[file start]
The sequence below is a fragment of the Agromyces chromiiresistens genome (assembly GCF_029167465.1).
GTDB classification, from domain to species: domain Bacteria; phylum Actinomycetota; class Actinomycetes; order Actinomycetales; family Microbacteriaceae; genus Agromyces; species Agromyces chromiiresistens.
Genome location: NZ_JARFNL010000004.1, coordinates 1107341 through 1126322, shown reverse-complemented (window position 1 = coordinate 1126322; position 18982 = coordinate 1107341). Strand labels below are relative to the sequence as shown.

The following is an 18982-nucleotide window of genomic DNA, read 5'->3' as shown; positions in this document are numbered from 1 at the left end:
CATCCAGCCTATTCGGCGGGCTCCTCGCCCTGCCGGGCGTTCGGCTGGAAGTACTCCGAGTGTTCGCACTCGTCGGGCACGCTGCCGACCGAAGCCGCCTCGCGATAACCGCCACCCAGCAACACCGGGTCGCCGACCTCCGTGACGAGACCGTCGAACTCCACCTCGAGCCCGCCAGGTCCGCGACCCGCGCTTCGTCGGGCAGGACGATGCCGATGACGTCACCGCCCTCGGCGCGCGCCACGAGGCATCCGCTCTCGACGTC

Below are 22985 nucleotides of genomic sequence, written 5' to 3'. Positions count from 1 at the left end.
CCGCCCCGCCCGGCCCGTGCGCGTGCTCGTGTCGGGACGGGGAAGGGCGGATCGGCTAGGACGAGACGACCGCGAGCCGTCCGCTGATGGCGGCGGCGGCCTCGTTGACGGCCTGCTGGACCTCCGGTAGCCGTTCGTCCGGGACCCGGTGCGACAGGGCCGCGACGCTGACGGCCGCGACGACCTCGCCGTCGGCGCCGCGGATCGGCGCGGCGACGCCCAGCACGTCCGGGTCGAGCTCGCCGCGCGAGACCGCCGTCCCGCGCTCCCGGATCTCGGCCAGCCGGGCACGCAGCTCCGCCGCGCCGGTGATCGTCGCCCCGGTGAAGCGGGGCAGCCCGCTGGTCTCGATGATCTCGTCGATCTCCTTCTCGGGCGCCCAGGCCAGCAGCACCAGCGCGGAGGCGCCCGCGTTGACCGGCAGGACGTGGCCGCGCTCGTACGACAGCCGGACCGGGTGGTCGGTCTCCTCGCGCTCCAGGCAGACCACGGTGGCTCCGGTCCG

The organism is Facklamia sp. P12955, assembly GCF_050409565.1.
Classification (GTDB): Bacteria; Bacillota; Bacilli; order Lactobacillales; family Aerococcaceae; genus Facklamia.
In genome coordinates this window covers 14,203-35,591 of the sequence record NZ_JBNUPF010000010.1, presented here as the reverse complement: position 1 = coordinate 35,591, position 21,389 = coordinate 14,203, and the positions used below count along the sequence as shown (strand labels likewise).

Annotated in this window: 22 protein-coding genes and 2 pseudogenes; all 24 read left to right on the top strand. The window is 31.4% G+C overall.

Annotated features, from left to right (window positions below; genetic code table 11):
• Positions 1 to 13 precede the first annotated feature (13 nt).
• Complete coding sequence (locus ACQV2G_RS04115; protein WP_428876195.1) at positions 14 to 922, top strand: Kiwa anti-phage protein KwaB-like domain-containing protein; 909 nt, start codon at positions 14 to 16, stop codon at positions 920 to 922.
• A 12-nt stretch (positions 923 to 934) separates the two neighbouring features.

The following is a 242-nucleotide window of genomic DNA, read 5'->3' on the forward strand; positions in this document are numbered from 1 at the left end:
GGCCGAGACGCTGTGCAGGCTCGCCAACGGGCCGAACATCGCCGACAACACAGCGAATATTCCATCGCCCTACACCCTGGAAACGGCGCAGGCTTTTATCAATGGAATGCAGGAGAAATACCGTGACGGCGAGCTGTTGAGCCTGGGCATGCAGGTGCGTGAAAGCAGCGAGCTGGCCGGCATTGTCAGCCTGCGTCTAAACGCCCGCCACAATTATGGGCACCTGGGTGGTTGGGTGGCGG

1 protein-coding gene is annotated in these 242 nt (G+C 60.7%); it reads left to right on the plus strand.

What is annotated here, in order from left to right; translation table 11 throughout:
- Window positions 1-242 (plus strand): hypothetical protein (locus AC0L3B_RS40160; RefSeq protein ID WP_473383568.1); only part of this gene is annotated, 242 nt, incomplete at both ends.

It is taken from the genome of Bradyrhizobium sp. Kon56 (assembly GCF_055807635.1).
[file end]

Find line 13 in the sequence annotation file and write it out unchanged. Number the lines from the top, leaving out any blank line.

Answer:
• Positions 1 to 13 precede the first annotated feature (13 nt).